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3,000 Nigerians seek medicare in India monthly’


About 3,000 Nigerians seek medical treatment in India monthly, it was learnt yesterday. Chief Medical Director of the University of Ilorin Teaching Hospital (UITH), Dr. Abdulwaheed Olatinwo, said at the 7th conference of the Association for Advancement of Cardiovascular Surgery and Medicine (AACVSM) held in Ilorin that heart-related diseases formed the majority of the reasons why Nigerians seek medical treatment abroad. Olatinwo, however, called for concerted efforts towards encouraging treatment of heart-related diseases and other ailments within the country.

The UITH boss noted that heart disease currently accounts for about 30 per cent of global disease mortality rate and about 47 per cent of deaths from non-communicable diseases.

He said congenital heart diseases account for many of the deaths in the developing world and that they have been associated with a lot of avoidable human suffering.

The Medical Director expressed hope that the conference, whose theme is: “Congenital Heart Disease” and sub theme: “Capacity Building in the Practice of Cardiovascular Surgery and Medicine,” would propose innovative solutions to elevate the quality of cardiovascular care available in the country to what obtains in the developed world.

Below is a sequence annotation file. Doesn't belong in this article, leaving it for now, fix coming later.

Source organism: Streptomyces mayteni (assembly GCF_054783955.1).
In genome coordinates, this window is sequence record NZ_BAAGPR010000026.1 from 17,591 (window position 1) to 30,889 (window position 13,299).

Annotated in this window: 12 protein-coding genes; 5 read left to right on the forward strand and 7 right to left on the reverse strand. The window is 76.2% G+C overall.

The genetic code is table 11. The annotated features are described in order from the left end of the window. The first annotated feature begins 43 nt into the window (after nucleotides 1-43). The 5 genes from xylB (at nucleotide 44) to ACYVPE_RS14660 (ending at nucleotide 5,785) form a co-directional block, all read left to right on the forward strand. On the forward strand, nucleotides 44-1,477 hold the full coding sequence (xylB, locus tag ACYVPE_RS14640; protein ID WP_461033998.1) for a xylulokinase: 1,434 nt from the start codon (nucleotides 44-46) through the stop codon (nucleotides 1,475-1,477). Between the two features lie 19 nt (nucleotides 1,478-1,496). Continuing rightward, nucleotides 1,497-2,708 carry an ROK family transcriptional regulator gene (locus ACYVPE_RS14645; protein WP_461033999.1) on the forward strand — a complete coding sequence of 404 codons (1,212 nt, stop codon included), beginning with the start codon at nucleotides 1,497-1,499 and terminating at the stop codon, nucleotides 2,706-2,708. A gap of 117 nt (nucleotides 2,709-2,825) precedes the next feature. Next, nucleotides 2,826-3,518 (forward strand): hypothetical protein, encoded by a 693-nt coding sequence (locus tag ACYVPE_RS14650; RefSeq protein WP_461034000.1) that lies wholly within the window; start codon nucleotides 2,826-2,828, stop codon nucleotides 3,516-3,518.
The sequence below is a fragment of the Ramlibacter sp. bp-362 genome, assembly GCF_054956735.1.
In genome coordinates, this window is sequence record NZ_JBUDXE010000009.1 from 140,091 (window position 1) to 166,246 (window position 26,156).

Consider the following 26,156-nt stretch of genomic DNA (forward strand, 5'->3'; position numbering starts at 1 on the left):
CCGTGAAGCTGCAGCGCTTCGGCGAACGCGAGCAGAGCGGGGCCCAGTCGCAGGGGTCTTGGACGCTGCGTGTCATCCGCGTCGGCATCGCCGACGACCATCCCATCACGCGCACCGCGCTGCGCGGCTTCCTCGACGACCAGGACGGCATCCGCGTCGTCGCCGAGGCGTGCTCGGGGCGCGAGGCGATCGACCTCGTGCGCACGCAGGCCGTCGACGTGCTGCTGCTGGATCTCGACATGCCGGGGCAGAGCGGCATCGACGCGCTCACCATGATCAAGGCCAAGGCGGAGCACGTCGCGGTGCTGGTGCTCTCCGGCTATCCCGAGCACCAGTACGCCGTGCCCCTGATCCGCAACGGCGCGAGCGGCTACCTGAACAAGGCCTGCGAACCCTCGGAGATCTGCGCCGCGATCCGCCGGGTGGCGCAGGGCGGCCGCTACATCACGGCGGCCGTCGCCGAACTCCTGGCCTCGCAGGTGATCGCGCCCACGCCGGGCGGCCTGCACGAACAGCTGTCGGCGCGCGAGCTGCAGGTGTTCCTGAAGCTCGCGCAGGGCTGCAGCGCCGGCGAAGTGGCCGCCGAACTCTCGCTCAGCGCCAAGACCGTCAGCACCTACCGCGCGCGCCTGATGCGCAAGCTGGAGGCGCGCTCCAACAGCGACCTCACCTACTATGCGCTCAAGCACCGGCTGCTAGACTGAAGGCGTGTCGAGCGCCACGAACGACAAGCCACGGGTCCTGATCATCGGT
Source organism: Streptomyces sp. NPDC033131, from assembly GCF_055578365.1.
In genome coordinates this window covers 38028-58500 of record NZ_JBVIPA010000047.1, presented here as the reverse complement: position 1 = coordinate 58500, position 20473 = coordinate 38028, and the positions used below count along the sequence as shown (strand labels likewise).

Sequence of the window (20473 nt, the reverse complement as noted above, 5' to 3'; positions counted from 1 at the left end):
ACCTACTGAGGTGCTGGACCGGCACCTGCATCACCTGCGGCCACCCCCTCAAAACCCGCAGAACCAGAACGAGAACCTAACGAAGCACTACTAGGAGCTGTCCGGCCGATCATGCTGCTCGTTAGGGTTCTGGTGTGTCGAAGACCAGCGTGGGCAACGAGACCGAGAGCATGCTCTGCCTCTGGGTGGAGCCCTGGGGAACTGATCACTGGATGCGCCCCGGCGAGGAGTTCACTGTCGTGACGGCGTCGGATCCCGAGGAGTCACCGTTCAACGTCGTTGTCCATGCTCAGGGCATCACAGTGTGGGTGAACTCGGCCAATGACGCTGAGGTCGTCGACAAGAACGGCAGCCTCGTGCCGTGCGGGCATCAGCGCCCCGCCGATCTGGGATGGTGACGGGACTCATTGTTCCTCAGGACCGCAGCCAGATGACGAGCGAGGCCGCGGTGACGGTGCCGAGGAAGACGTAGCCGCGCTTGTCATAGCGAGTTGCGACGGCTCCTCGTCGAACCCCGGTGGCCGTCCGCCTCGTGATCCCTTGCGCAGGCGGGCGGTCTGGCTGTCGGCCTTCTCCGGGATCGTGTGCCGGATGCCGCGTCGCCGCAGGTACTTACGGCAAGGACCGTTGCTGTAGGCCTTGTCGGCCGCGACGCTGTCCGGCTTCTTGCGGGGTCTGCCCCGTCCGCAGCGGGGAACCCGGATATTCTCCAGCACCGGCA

Olatinwo said the UITH was aggressively pursuing an agenda of ensuring a total quality healthcare that guarantees patient satisfaction.

He said the hospital was investing heavily in the construction of a cardiac catheterization laboratory.

The President of the AACVSM, Peter Adeoye, said Nigeria was lagging behind in the open heart surgery as against the situation in other parts of the world.

He said: “Indeed, other African countries have progressed in this regard. South Africa, with population of about 50 million people has at least five standard cardiac centres serving the Western Cope region alone. Nigeria, with over 150 million people barely has one.

“Ivory Coast has at least two; Kenya has five centres in Nairobi performing and average of 150 open heart surgeries per year in each centre. Ghana and Sudan has at least a centre each also with similar volume of cases as in Kenya.”

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